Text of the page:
Or the best is Zephaniah chapter 3, when it’s like, “I’m going to assemble all nations and pour out my burning wrath and fire on them”, and you’re like, “Oh, no more nations—they’re done for”, and then the next sentence is, “so that they can call upon me with a pure speech”—“pure” being purified. So even the fire imagery is metaphorical.
Therefore wait for me, says the Lord, for the day when I arise as a witness. For my decision is to gather nations, to assemble kingdoms, to pour out upon them my indignation, all the heat of my anger; for in the fire of my passion all the earth shall be consumed.
At that time I will change the speech of the peoples [the nations] to a pure speech, that all of them may call on the name of the Lord and serve him with one accord.
Zephaniah 3:8-9, NRSV
Jon: It’s not about deescalating Creation into nothingness.
Tim: Then [Peter] goes on later on in the paragraph and talks about the Day of the Lord comes like a thief, the heavens pass away with a roar and then the “something” will be destroyed with heat and the land and all of its works will be… and then there’s a textual variant. One is “burned up”, the other one is “discovered” [“disclosed”], in which case, it’s another melting down to expose what needs to be removed. Like melting down metal so the dross comes up. For me at least, I think the most coherent reading is that the fire imagery is metaphorical because the things that are getting burned up isn’t Creation, it’s evil deeds.
Jon: Whether or not the fire is metaphoric, like is it getting to that this needs to be destroyed or does it need to be remade new?
Tim: Yes, so I think depending on the communication goals of an author. The Apostles will sometimes really want to emphasise the continuity between this age and the new age, and so John will talk about “I am making all things new” and this has the parallel in the resurrection narratives where Jesus is showing them his hands that have the scars and he has a human body, and they can recognise him most of the time. So the same Jesus they hung out with in Galilee is the same that is risen. So the point there is about the continuity and God’s not going to give up—He’s going to redeem this thing—the redemption from slavery imagery—Creation redeemed from slavery and decay.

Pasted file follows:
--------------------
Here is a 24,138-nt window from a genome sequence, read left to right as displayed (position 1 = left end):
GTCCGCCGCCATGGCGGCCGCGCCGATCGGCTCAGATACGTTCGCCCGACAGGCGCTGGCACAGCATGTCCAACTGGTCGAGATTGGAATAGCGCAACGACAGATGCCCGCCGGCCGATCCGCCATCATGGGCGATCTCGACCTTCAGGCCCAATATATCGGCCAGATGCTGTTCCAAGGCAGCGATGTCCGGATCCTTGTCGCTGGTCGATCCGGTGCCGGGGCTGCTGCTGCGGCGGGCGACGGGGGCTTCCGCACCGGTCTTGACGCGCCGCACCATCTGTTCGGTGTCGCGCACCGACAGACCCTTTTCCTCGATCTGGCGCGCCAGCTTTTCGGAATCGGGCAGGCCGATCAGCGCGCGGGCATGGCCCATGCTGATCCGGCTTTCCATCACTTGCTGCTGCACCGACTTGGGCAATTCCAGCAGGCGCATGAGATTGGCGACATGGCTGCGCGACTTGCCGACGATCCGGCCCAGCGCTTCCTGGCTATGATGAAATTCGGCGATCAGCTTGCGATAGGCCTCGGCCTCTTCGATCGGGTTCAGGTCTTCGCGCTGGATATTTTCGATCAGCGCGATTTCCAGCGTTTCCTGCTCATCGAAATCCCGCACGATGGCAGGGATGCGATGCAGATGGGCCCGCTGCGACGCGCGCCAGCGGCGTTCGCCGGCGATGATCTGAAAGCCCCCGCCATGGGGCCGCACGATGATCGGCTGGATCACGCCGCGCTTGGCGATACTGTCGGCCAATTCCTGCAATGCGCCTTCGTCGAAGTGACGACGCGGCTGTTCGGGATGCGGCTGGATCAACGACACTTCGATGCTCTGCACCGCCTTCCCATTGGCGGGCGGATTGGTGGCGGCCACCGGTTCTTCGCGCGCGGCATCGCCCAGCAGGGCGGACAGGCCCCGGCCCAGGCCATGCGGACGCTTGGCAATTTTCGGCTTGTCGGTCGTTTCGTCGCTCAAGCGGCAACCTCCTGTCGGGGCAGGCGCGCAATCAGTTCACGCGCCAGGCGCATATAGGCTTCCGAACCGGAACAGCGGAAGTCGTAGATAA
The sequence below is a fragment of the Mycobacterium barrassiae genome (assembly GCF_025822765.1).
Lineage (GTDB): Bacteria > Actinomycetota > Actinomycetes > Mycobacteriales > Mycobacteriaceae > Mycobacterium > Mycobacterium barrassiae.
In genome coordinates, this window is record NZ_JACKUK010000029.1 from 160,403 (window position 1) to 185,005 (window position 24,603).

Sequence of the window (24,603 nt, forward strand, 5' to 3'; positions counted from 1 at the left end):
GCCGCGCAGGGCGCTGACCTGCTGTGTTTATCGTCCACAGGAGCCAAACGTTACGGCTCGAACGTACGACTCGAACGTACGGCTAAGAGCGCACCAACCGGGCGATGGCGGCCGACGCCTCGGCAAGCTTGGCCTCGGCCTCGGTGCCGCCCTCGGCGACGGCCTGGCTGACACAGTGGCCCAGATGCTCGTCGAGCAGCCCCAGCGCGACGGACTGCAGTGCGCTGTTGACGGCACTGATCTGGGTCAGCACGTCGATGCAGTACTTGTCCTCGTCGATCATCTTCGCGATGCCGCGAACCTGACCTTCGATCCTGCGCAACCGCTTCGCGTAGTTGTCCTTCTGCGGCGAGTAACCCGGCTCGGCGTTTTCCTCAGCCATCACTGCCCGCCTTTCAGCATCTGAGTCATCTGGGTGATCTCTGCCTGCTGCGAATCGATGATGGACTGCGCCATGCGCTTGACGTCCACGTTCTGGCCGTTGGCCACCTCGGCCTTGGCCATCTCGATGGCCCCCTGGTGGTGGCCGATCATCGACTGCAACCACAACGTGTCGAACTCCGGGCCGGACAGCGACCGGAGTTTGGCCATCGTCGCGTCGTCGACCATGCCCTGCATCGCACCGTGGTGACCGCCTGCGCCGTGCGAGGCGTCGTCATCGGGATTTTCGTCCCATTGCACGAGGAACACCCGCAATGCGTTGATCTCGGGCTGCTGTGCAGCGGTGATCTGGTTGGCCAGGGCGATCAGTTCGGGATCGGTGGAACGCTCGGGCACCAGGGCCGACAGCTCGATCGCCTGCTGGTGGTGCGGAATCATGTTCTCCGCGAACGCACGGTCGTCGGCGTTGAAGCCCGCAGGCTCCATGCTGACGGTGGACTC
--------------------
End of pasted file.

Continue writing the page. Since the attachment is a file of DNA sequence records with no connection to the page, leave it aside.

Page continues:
But then there are other times, especially when the Apostles are focusing on the tragedy and the horror of what humans have done to the place and when they want to emphasise how that won’t be around anymore—God’s going to deal with that—what you find is that they typically use images or metaphors that emphasise discontinuity. So the world as we experience it will be burned.
Jon: “The sky will fade away”.
Tim: Correct. Again none of this is about video camera footage, it’s telling us something about the nature the world as we know it and the nature of the world to come. And there it’s evil won’t be allowed to pass through the Day of the Lord—it will stop and be removed.
My transcript above is of the last 10 minutes of Design Patterns in the Bible Part 4: Chaotic Waters & Baptism by Jon Collins and Tim Mackie (slightly edited for readability). I’m delighted that Tim views divine fire as purifying—eradicating evil deeds rather than evildoers themselves. I think the logical trajectory of this is that only evil will be entirely eradicated forever, which seems to leave no room for eternal conscious torment or annihilationism.